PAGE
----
Comparison of Value Framework Assessments for Multiple Myeloma

Published

Value assessment frameworks have emerged as tools to respond to demand expressed by patients, clinicians, payers and other stakeholders for greater health care decision support, particularly to define and measure the relative value of treatment options. In this NPC-funded study conducted by the Lewin Group, four existing value frameworks were compared head to head to understand how each framework would approach the same condition, multiple myeloma, and why the results may be similar or differ. Ultimately, each framework arrived at a different result because of variations in inputs and methodologies, shedding light on how these tools may be used when applied to a wider set of clinical conditions and providing next steps to derive more thorough understanding from existing frameworks.

Four frameworks were studied:

  • The American Society of Clinical Oncology (ASCO) Conceptual Framework to Assess the Value of Cancer Treatment Options
  • Memorial Sloan Kettering Cancer Center‘s (MSKCC) DrugAbacus
  • The National Comprehensive Cancer Network (NCCN) Evidence Blocks™
  • The Institute for Clinical and Economic Review’s (ICER) value assessment framework tool

The research looked at the patient population for each value framework, treatments analyzed, the evidence base, clinical outcomes of interest, measures of cost/affordability and the main output of the value assessments. Comparisons of these frameworks highlight important differences and analytic challenges, including the different methodologies, inputs, outputs and assumptions of each that yield important differences in results, even between frameworks with the same main intended purpose and audiences.

By examining these four value frameworks, researchers found:

  • A major concern is the relative timing for assessments of new treatments. For some treatments, although NCCN and ICER looked more broadly at the evidence, only one clinical trial was available at the time each framework was applied to assess multiple myeloma treatments.
  • Patients with multiple myeloma value some outcomes that may be lesser or non-priorities for some or all frameworks, including:
    • health-related quality of life;
    • ease of use;
    • management of toxicities and side effects (including low-grade, chronic side effects); and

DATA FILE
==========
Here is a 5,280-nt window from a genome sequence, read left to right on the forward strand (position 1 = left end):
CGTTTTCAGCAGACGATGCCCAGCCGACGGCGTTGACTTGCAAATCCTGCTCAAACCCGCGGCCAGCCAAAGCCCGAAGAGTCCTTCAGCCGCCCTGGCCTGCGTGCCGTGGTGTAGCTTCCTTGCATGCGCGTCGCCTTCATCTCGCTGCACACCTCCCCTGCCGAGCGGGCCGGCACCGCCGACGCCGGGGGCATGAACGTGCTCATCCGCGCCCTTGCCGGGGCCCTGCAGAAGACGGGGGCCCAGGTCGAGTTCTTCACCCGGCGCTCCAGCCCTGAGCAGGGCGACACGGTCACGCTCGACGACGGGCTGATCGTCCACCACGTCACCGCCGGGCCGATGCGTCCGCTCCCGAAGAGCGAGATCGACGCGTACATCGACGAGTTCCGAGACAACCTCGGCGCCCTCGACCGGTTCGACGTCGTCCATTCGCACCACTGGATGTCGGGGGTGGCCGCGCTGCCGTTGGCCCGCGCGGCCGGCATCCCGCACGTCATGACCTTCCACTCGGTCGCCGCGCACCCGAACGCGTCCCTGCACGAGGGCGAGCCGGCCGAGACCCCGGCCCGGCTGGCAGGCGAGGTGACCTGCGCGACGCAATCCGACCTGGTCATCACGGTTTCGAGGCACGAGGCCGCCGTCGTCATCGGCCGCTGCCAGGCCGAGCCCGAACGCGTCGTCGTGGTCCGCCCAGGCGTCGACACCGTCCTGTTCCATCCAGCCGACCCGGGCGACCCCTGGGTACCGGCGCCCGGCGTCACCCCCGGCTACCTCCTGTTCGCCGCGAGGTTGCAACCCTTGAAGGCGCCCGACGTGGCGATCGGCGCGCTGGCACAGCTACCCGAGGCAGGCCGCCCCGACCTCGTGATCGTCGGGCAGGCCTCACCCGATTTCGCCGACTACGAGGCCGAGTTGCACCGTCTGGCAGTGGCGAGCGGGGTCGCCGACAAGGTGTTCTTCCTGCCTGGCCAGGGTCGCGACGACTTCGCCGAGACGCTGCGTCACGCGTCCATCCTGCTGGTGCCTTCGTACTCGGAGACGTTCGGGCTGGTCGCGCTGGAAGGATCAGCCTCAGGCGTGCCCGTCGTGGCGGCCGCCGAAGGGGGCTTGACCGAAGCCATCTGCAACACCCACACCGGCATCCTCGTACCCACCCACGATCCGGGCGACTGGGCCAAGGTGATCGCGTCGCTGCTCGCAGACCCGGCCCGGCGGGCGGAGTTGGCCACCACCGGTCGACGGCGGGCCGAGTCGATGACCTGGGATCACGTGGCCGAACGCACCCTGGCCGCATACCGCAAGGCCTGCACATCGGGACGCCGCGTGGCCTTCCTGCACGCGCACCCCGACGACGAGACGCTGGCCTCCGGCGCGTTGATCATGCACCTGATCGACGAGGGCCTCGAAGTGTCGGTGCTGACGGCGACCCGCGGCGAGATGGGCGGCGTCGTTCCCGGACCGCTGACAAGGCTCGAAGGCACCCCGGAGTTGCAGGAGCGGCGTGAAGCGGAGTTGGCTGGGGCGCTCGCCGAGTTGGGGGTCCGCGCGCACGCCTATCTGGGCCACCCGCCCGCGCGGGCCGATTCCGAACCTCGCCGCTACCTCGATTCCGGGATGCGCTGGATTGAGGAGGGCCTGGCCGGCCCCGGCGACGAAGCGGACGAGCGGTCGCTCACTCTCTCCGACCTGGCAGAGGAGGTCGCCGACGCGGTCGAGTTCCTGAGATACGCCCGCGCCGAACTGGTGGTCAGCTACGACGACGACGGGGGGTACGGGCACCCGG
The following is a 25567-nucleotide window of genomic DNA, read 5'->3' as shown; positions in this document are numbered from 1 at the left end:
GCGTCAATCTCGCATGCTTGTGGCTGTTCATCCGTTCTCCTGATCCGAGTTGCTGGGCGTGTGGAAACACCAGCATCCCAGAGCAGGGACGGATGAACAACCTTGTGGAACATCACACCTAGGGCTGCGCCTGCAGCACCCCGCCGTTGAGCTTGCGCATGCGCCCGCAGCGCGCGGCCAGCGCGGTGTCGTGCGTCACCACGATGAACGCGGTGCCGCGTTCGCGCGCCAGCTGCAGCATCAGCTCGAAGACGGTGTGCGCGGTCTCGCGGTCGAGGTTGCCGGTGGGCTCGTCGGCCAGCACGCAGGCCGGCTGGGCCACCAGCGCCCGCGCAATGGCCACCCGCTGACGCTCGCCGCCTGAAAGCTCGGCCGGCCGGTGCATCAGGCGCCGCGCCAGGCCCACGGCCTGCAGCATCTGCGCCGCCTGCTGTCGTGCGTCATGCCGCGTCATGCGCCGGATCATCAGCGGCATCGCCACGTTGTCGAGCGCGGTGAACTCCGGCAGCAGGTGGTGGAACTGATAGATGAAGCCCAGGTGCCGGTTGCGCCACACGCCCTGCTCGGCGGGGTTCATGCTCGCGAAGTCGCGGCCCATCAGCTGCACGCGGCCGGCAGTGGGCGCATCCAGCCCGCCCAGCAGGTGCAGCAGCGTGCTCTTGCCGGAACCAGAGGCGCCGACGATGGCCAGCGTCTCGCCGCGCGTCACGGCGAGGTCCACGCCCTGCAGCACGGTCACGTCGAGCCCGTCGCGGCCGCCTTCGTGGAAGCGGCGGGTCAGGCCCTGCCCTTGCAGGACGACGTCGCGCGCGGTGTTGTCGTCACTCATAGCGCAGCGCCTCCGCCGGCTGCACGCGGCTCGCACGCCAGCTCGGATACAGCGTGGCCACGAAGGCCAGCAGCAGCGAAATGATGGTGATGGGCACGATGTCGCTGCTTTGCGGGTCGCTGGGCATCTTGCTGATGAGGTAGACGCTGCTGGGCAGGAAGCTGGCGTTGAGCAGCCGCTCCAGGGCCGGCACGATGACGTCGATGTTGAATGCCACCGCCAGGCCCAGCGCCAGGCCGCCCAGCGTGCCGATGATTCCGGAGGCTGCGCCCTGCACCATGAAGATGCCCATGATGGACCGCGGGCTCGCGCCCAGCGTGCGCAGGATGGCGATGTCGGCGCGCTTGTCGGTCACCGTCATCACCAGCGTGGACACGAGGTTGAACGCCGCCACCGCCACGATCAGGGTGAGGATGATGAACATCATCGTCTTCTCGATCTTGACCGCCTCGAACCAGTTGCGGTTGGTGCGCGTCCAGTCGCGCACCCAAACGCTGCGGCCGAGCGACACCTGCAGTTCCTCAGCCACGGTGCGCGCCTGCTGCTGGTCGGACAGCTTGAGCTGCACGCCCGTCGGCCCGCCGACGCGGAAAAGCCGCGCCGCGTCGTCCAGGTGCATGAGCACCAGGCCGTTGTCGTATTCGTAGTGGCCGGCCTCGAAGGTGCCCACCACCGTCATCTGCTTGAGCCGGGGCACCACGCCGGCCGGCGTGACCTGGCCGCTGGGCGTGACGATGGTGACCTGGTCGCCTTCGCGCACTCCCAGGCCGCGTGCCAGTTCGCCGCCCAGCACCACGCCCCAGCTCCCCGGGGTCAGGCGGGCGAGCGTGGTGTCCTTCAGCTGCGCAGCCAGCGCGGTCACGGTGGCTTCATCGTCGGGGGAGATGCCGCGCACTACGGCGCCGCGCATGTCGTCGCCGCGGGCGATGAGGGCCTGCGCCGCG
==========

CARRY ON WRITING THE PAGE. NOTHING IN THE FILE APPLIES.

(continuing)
• financial toxicity (i.e., patient cost burden of therapies).
  • Updates to multiple myeloma assessments are necessary, given that treatments and the evidence base for this disease are rapidly evolving.

Based on these findings, recommended next steps for framework-makers and health care stakeholders include:

  • Considering the assessment timing for conditions such as multiple myeloma
  • Reaching out to multiple myeloma patients and clinicians early and maintaining ongoing outreach to better understand:
    • patient-centered and clinically relevant outcomes;
    • comparators that are relevant to therapeutic options for patients and clinicians; and
    • how patients, clinicians and others who are not the primary target audiences of an assessment may be affected, directly or indirectly, by how stakeholders will use the results of those assessments.
  • Ensuring that frameworks are explicit and otherwise transparent about multiple methodological aspects, e.g.:
    • how and why particular regimens were selected for assessment;
    • the sources of evidence used (including who can submit evidence);
    • protocols and criteria for inclusion/exclusion of evidence;
    • how data are entered and used in scoring, equations, algorithms, models, etc., with examples included with the methodology; and
    • integration of expert stakeholder and patient input.
  • Making sure that frameworks are more explicit and otherwise transparent about additional aspects, e.g.:
    • intended audience(s) and purpose(s);
    • limitations of frameworks and output; and
    • guidance on use of frameworks.
  • Incorporating provisions for prompting assessment updates (periodically or with the availability of new evidence). The report also detailed how the various frameworks address this challenge.